|Object type||Trench Art|
Cleall, E H
|Place made||Ottoman Empire: Turkey, Dardanelles, Gallipoli, Cape Helles Area, Cape Helles|
First World War, 1914-1918
Trench art ashtray : Driver C Allen, 1 Field Artillery Brigade AIF
Circular ashtray made from hammered copper, showing the Ottoman crescent moon and star. The star is elaborately impressed on a raised circular area within the curve of the crescent moon. The crescent moon is bowl shaped to contain the ash. The star has a hole in the centre into which the bottom of a Turkish cartridge would have been set, but is now missing. The edge of the moon is impressed with small circles, creating a border. The edges of the crescent are punch stamped PIECE OF DOME OF LIGHTHOUSE ON HELLES POINT / GALLIPOLI / DESTROYED ON EASTER SUNDAY. 1915. 29TH DIVN LANDED. 25.4.15'. In the centre of the crescent is stamped '232.DVR. C. ALLEN / 2ND. BATTY. A.F.A. '.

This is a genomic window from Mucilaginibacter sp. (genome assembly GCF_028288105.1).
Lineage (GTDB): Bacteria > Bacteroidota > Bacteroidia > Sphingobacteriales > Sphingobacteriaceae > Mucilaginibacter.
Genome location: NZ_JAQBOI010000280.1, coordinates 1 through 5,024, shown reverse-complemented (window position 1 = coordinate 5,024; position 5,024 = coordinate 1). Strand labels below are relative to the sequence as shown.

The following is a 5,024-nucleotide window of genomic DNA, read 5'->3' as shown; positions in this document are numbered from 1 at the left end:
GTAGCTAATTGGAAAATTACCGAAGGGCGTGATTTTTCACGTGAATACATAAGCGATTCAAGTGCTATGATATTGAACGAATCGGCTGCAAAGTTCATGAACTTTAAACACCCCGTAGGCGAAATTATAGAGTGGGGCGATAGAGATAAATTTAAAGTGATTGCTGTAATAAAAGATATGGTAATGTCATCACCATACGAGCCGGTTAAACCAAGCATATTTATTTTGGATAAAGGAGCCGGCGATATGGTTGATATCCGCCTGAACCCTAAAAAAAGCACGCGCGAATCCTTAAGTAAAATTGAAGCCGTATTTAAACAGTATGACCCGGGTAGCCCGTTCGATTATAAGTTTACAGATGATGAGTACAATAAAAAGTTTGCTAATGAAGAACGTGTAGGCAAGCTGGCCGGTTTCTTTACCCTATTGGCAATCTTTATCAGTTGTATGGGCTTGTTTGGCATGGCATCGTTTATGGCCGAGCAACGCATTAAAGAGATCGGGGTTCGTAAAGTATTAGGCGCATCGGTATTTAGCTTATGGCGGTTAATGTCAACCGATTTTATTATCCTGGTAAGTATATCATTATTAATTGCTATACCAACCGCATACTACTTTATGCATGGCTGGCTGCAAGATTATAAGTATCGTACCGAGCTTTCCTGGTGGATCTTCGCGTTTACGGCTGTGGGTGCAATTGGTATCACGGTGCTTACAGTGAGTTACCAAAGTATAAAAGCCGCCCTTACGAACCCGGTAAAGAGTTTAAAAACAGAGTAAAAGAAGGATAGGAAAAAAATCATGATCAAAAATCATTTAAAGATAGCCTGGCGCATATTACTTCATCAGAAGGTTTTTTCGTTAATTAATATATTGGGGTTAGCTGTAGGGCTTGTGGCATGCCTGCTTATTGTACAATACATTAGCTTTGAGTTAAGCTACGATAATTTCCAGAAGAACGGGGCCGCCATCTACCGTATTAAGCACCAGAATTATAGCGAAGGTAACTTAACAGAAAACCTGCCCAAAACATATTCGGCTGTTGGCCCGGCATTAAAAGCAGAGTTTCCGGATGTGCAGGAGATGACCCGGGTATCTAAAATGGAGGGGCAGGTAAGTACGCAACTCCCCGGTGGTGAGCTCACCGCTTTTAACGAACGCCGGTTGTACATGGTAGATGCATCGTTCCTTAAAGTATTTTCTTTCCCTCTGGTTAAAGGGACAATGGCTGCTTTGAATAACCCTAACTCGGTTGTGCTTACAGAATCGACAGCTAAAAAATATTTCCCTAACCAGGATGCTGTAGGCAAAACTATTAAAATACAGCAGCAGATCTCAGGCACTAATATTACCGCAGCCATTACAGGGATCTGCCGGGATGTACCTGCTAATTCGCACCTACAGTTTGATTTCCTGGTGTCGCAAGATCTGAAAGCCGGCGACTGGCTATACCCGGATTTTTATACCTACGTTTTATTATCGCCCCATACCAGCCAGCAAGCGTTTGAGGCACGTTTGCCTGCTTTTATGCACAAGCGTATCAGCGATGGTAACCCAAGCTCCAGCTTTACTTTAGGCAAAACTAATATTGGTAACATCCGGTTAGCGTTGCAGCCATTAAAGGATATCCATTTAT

232 Driver Charles Allen enlisted in the AIF on 24 August 1914. He was 20 years old and working as a plumber,and had previously served two years with the 14th Battery Australian Field Artillery. After training in Australia he embarked from Sydney on 18 October 1914 aboard HMAT Argyllshire with the 2nd Battery of the 1st Field Artillery Brigade. Allen served at Cape Helles on Gallipoli from 4 May 1915 until 11 May when he was evacuated to hospital in Alexandria in Egypt with a fever. He later returned to Helles, where he remained until early December 1915 when he was sent back to Egypt with his unit. On 21 March he embarked from Egypt for France, arriving at Marseilles on 27 March. Allen continued to serve with 2 Battery until he was killed near Flers on 12 November 1916. He was initially buried 137 metres south east of Factory Avenue, about 800 metres west of Flers. In the 1920s his body was reinterred in the AIF Burial Ground Grass Lane, Flers. This personalised ashtray was made at Helles and purchased by Allen while serving there. A cottage industry of trench art ashtrays made from the copper of the Helles lighthouse dome appears to have been established by a member, or members of the 29th (British) Division, with a number of ashtrays with similar inscriptions being produced. The buyers of the ashtrays were able to have them personalised, for a small additional fee, by the addition of their name and unit details.